Open from Tuesday to Saturday from 10am to 5pm. Sun- & holidays closed. Monday by appointment.
Due to the measures taken with regard to the coronavirus,
we are obliged to close.
Access only possible with an appointment, please call this number : +32 472 40 13 38.
BMW entered existence as a business entity following a restructuring of the Rapp Motorenwerke aircraft engine manufacturing firm in 1917. After the end of World War I in 1918, BMW was forced to cease aircraft engine production by the terms of the Versailles Armistice Treaty. The company consequently shifted to motorcycle production in 1923 once the restrictions of the treaty started to be lifted, followed by automobiles in 1928–29.
Around 1931, BMW began to design its own first car. The new model introduced in March 1932, the 3/20 PS AM 1, appealed to customers because of its space and its high level of quality, despite its barely sufficient engine output. It also suffered from poor front axle design. The BMW designers' high standards were by no means satisfied even with this car: in Germany, meanwhile, the national economy was becoming ever stronger and it was becoming possible to sell luxury cars as well.A new car, was therefore introduced in 1933, the BMW 303, with new chassis and suspension design features aimed at satisfying higher standards. For it, engine designer Rudolf Schleicher developed one of the smallest six-cylinder inline engines at that time; it had an output of 30 hp and made the car, which also had a more spacious and more pleasing body built by Daimler-Benz in Sindelfingen, a most attractive performer. In order not to lose customers after the end of 3/20 production, the Type 309 was launched at the start of 1934 and combined the chassis and body of the BMW 303 with the less expensive driveline of the BMW 3/20. In order to match the engine output to the greater vehicle weight, the swept volume was increased to almost 850 cc, thus gaining 2 horsepower. But even with 22 horsepower, the Type 309 was amongst the less exciting cars of its day -capable of scarcely more than 80 km/h. 6,000 customers, however, were more impressed by the otherwise substantial benefits of this model such as economy and a high degree of comfort for a car of this class. Type 309 was able to offer the public a low-cost small car with excellent road behaviour and an attractive appearance. There were various versions available from the factory in Eisenach -saloon, convertible saloon, a two-door convertible and tourer. In addition, over 1,000 chassis were sold for individual bodies to be fitted, and some 100 BMW 309s were used as reconnaissance vehicles by the Wehrmacht (German Army).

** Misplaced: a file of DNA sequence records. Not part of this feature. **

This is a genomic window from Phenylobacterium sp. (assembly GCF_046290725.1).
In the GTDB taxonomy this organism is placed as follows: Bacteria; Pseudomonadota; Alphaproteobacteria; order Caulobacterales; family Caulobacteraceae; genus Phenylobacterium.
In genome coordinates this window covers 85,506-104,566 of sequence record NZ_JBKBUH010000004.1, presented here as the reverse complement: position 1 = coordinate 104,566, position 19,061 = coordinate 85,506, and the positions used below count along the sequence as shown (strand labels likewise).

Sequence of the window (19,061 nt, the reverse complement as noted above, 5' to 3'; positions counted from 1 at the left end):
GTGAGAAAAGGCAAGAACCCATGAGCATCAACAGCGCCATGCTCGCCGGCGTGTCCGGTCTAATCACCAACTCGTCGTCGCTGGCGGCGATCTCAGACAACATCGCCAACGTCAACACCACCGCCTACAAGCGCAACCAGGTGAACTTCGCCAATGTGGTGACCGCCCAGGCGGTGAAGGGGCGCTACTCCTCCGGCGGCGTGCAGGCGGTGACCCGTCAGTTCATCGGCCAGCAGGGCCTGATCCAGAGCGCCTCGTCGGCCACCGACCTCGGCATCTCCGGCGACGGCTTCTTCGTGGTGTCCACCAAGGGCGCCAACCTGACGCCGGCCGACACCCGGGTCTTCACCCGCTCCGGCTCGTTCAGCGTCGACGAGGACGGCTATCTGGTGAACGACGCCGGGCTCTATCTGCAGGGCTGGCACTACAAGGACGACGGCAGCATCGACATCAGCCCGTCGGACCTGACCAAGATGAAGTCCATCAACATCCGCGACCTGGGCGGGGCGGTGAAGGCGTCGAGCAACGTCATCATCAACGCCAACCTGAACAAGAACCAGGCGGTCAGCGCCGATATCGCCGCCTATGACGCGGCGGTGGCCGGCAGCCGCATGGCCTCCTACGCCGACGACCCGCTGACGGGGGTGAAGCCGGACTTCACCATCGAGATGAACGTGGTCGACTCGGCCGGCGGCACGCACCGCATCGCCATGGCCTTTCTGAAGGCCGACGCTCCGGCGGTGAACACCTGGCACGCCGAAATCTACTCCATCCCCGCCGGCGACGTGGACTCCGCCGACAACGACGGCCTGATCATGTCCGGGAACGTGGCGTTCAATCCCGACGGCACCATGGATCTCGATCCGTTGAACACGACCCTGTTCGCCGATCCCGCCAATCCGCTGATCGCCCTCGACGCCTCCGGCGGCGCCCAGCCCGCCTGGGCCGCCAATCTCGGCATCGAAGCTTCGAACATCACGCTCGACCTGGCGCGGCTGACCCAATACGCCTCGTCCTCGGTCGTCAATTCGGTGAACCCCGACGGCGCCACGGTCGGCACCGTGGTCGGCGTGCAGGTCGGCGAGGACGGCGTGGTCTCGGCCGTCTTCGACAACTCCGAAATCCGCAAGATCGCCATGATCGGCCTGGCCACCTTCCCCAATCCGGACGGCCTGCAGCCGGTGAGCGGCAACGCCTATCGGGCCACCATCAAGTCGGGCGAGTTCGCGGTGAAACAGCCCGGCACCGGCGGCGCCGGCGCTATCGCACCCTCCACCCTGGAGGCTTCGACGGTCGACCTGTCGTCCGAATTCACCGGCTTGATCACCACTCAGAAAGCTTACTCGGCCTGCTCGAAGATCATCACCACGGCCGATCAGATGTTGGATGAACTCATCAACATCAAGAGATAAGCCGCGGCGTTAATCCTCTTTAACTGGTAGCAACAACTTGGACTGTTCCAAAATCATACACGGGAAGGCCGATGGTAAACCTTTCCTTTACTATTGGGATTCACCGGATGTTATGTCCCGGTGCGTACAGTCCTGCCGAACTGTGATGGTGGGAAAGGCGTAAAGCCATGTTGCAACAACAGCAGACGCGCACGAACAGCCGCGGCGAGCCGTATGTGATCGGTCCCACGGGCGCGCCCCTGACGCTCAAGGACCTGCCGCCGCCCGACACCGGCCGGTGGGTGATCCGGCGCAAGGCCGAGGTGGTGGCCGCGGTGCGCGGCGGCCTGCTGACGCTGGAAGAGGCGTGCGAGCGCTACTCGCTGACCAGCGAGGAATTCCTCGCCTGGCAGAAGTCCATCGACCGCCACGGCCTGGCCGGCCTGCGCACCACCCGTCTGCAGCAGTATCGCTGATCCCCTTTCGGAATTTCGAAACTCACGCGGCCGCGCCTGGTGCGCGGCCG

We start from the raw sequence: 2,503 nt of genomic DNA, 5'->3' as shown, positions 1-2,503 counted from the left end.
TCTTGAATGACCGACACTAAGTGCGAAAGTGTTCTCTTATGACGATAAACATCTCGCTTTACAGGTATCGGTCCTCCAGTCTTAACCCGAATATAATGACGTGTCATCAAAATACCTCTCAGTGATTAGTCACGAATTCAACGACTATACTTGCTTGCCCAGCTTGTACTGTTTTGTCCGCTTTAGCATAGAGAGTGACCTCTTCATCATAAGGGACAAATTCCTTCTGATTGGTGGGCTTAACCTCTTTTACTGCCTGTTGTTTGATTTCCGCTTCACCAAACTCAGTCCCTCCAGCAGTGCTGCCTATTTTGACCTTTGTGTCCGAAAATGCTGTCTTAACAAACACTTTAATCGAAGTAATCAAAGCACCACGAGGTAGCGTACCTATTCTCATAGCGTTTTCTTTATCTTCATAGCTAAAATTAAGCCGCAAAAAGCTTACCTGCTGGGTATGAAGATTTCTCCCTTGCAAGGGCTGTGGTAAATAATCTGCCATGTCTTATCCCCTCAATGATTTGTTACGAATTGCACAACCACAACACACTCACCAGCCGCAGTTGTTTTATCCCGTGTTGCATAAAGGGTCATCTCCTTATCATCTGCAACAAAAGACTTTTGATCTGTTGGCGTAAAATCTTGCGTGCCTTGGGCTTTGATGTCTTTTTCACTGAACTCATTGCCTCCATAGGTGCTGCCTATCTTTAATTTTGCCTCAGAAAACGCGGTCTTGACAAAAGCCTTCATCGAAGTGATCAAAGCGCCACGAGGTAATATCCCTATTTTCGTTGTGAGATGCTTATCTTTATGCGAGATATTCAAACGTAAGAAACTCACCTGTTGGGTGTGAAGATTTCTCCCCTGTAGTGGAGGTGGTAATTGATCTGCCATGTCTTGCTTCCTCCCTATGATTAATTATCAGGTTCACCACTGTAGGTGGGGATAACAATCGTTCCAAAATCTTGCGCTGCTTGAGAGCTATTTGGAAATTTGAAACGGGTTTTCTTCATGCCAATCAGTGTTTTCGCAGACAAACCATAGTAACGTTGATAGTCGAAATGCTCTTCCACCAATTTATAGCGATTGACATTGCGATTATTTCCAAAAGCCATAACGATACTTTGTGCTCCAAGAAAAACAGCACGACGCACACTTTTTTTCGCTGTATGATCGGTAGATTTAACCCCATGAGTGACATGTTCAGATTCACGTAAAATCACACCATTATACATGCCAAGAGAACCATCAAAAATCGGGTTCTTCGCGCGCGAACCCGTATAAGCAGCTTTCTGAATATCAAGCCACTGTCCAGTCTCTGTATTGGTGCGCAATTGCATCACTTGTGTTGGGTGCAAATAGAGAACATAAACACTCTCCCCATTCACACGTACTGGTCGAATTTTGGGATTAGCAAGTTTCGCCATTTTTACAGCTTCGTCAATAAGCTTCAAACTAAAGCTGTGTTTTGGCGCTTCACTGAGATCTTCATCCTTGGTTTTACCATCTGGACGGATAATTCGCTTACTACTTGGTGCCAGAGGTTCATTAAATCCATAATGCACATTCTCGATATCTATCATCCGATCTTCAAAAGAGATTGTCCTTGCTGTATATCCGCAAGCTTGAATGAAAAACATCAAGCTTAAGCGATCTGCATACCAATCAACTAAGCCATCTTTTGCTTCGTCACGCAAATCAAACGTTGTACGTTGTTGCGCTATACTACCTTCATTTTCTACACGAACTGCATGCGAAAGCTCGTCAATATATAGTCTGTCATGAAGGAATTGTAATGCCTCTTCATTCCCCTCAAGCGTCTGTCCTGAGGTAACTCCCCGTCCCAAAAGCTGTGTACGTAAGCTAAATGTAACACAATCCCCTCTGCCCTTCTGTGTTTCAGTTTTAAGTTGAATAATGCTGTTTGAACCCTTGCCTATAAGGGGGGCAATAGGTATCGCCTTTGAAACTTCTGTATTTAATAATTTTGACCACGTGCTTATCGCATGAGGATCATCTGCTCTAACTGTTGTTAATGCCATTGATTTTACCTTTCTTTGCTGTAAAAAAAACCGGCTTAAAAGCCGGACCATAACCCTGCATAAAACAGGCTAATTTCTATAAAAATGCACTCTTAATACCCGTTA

BMW 309 production numbers and type of body:
· 2,859 saloon/sedan
· 1,456 soft-top saloons/sedans
· 284 two-door convertibles
· 179 open four-seaters
· 101 reconnaissance vehicles
· 1 roll-top saloon/sedan
· 1,120 chassis with special bodywork
Bodywork. Length/width/height/wheelbase – cm (in) : 375/144/155/240 (147.6/56.7/61/94.5); weight : 750 kg (1653 lb)
Engine. Inline 4 cylinders front-mounted, 8 valves, 1 Solex Carburettor, rear-wheel drive. Maximum power : 23 bhp. Top speed : 80 km/h (50 mph).